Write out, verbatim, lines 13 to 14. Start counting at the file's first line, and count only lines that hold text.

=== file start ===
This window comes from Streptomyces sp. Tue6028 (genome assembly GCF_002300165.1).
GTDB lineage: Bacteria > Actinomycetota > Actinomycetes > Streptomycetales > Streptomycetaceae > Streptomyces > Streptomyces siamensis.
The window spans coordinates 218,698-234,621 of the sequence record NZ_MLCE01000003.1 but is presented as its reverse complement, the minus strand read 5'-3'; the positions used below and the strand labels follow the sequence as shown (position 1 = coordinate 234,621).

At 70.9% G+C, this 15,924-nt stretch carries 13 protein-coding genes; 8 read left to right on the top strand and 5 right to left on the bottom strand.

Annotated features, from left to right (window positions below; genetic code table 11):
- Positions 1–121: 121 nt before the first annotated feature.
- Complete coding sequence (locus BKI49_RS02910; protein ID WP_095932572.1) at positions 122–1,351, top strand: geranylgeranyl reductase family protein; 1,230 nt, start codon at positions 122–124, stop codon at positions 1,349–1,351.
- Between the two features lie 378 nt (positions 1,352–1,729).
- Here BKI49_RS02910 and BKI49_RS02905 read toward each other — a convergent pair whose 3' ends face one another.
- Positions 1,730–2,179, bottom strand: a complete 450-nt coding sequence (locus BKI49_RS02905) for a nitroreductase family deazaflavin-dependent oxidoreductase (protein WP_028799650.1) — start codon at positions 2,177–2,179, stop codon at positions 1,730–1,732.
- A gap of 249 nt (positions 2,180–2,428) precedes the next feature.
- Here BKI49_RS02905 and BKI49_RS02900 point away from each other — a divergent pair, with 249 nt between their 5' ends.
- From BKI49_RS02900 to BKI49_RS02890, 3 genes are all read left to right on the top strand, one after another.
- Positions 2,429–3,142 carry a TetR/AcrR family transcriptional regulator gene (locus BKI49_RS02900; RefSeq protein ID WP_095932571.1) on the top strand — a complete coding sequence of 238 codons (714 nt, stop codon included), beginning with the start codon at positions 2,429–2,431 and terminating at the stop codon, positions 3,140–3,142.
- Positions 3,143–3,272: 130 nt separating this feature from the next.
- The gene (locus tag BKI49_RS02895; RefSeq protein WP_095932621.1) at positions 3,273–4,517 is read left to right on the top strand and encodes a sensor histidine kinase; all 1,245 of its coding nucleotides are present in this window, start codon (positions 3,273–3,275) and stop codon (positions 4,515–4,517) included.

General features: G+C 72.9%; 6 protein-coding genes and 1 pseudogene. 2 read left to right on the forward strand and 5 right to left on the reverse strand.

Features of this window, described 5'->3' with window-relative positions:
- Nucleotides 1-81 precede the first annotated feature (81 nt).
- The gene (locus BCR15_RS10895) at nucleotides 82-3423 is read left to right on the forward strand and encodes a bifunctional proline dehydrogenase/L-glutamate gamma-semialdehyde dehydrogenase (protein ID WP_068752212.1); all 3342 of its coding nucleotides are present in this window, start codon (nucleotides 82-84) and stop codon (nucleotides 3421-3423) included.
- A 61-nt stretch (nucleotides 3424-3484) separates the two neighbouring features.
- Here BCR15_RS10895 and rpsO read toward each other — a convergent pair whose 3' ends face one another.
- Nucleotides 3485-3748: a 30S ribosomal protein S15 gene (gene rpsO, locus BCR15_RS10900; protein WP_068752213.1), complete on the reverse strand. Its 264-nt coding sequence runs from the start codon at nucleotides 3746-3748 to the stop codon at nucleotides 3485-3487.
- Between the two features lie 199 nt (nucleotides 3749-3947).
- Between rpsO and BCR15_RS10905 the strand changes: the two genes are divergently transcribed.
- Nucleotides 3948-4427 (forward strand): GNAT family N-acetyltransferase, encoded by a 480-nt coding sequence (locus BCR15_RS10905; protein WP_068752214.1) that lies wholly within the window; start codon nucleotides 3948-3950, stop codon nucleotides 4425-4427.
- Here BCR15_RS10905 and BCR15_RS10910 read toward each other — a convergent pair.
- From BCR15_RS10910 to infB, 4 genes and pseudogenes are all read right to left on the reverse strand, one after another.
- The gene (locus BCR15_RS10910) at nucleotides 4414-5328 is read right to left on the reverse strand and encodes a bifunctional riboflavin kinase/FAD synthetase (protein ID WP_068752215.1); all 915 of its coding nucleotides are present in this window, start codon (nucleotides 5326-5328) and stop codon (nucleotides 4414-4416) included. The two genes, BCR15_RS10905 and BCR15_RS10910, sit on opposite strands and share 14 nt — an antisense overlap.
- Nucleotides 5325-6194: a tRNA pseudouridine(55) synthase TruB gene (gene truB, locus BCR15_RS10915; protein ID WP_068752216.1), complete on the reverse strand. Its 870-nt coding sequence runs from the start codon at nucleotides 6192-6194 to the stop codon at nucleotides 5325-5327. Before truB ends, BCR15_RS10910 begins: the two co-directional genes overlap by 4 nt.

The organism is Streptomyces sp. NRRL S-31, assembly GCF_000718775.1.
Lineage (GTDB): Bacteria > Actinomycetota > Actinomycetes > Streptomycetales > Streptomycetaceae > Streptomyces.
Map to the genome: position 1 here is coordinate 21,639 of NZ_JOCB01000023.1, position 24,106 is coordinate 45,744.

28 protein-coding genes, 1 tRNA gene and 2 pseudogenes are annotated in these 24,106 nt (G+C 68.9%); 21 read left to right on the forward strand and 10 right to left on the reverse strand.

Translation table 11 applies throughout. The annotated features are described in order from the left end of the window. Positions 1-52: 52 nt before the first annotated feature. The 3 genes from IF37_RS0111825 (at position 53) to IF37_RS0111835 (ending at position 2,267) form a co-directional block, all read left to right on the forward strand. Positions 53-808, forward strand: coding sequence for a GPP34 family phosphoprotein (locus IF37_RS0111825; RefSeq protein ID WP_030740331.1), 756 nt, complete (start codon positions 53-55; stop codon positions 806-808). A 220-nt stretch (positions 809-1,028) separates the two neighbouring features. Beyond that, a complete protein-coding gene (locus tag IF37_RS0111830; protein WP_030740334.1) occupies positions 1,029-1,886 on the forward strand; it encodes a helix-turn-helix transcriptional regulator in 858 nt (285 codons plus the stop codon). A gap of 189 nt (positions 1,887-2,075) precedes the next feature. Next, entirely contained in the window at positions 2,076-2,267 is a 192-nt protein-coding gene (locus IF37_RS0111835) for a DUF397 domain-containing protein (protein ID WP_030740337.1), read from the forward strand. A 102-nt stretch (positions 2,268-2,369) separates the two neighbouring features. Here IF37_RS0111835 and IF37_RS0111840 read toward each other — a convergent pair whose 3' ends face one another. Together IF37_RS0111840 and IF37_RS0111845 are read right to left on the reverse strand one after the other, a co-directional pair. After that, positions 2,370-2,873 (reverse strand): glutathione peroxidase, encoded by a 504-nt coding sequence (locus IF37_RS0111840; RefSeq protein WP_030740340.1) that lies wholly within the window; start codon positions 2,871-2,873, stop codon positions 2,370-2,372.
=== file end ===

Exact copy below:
- From BKI49_RS02900 to BKI49_RS02890, 3 genes are all read left to right on the top strand, one after another.
- Positions 2,429–3,142 carry a TetR/AcrR family transcriptional regulator gene (locus BKI49_RS02900; RefSeq protein ID WP_095932571.1) on the top strand — a complete coding sequence of 238 codons (714 nt, stop codon included), beginning with the start codon at positions 2,429–2,431 and terminating at the stop codon, positions 3,140–3,142.